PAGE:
Pedestrian 20 (58.8) 167 (37.8) 4 (1.4) 163 (99.4)
Driver 16 (35.3) 154 (34.8) 154 (55.4) 0 (0.0)
Passenger 15 (5.9) 121 (27.4) 120 (43.2) 1 (0.6)
Object involved other than the victim 0.438 < 0.001*
Car 10 (30.3) 146 (33.8) 77 (28.7) 69 (42.1)
Motorcycle 12 (36.4) 114 (26.4) 40 (14.9) 74 (45.1)
Bus/minibus 0 (0.0) 14 (3.2) 6 (2.2) 8 (4.9)
Bicycle 0 (0.0) 19 (4.4) 6 (2.2) 13 (7.9)
Other 11 (3.3) 139 (32.2) 199 (51.9) 0 (0.0)
Nature of the injury 0.378 0.355
No injury 2 (3.9) 13 (2.9) 10 (3.6) 3 (1.9)
Contusion 11 (21.6) 105 (23.7) 72 (25.5) 33 (20.5)
Cut/laceration 9 (17.7) 112 (25.3) 76 (27.0) 36 (22.4)
Sprain/dislocation 10 (19.6) 52 (11.7) 31 (11.0) 21 (13.0)
Fracture 6 (11.8) 74 (16.7) 44 (15.6) 30 (18.6)
Trauma 13 (25.5) 80 (18.1) 44 (15.6) 36 (22.4)
Other 0 (0.0) 7 (1.6) 0 (1.8) 9 (1.2)
Outcome during emergency 0.281 0.011*
Hospital discharge 26 (54.2) 278 (63.5) 190 (68.6) 88 (54.7)
Hospital admission 12 (25.0) 94 (21.5) 52 (18.8) 42 (26.1)
Number of deaths 2 (4.2) 5 (1.1) 1 (0.4) 4 (2.5)
Other 8 (16.7) 61 (13.9) 34 (12.3) 27 (16.8)

Note: For comparisons between the groups with and without profile, Fisher's exact test was used for the following variables: age, age group, schooling, work-related transport accident, place of occurrence, time of occurrence, nature of injury, and outcome during emergency. For comparisons between profiles 1 and 2, Fisher's exact test was used for the following variables: place of occurrence, type of victim, object involved other than the victim, nature of the injury, and outcome during emergency.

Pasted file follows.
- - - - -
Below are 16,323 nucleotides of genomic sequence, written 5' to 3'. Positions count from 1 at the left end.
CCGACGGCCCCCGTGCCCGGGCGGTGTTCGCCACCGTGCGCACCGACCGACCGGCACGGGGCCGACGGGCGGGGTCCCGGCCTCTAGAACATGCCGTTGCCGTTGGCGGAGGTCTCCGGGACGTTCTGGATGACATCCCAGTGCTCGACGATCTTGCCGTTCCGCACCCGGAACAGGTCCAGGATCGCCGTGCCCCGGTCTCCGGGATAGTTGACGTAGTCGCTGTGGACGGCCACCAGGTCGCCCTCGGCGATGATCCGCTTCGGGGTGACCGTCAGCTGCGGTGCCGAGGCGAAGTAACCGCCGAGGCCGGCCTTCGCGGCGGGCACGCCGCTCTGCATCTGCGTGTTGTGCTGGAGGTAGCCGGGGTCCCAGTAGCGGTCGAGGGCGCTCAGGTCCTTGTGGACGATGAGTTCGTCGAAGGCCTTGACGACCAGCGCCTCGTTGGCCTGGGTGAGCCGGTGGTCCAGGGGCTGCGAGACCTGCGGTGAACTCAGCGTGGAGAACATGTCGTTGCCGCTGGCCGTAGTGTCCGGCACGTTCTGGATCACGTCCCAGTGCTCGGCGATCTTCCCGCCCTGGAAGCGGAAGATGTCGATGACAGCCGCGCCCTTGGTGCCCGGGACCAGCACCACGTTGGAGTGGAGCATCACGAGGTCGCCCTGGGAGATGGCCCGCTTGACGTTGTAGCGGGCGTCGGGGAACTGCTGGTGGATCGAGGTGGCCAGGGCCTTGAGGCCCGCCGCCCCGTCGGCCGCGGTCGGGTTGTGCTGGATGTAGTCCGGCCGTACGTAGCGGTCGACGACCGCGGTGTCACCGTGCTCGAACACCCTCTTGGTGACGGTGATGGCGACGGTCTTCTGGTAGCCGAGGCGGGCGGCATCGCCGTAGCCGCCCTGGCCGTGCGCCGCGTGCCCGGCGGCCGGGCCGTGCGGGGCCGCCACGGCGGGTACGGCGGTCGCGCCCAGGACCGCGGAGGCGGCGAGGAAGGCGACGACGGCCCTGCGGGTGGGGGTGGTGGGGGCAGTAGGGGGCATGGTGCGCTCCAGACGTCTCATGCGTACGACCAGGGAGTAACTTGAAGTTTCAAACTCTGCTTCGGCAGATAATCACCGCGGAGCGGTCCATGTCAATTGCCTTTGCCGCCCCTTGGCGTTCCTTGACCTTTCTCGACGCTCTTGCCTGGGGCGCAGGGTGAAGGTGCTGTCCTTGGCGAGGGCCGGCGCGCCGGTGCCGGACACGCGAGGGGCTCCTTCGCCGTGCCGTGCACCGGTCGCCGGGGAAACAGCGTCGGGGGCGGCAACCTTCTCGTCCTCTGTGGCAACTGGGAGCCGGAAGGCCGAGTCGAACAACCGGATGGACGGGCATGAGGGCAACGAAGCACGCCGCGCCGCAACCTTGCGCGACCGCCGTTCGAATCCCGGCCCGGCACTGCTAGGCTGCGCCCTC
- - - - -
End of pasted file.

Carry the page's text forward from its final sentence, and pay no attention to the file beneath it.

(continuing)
* p < 0.05

With regard to the clusters formed, elderly people from cluster 1 had a mean age (SD) of 67.4 (6.9) years and median age (IQR) of 65.0 (62; 71) years; 69.5% were aged 60-69 years, 32.3% were women, 65.7% were of non-white ethnicity, 58.0% had fewer than 5 years of schooling, and 76.4% of the traffic accidents occurred in urban areas. Furthermore, 40.5% of the group was employed at the time, 18.4% of the accidents were related to work, 7.5% of the group had at least one disability, and 5.7% had consumed alcohol. Only four individuals were pedestrians, and 55.4% were drivers. A fixed object or animal was involved in 51.9% of the cases. Cuts/lacerations, bruises, fractures, and trauma occurred in 27.0%, 25.5%, 15.6%, and 15.6% of the subjects, respectively, and 68.6% were discharged from hospital. This group was named the young and active elderly people, drivers or passengers and represented 62.3% (n = 282) of the elderly who were victims of traffic accidents and were assigned to clusters.

Individuals from cluster 2 were older than those from cluster 1 and 50% were aged ≥ 70 years. The frequency of women was higher in this group (51.8%), 63.4% of the sample were non-white, only 23.2% were employed, and 7.0% were involved in work-related accidents. All were pedestrians except for one individual. Cars or motorcycles were involved in 42.1% or 45.1% of the traffic accidents, respectively. Cuts/lacerations, trauma, bruises, and fractures occurred in 22.4%, 22.4%, 20.5%, and 18.6% of the subjects, respectively. In addition, 54.7% of the individuals in this group were discharged from hospital. This cluster was designated the oldest elderly, pedestrians, with more severe outcomes and represented 37.7% (n = 164) of those allocated into clusters.

Discussion

External causes are represented primarily by falls and traffic accidents and are considered important determinants of morbidity and mortality among elderly people. For decades, falls have been recognized by health professionals as a lesion etiology19 , 20. However, more recently, they have been included as an independent marker of frailty, particularly among elderly people20.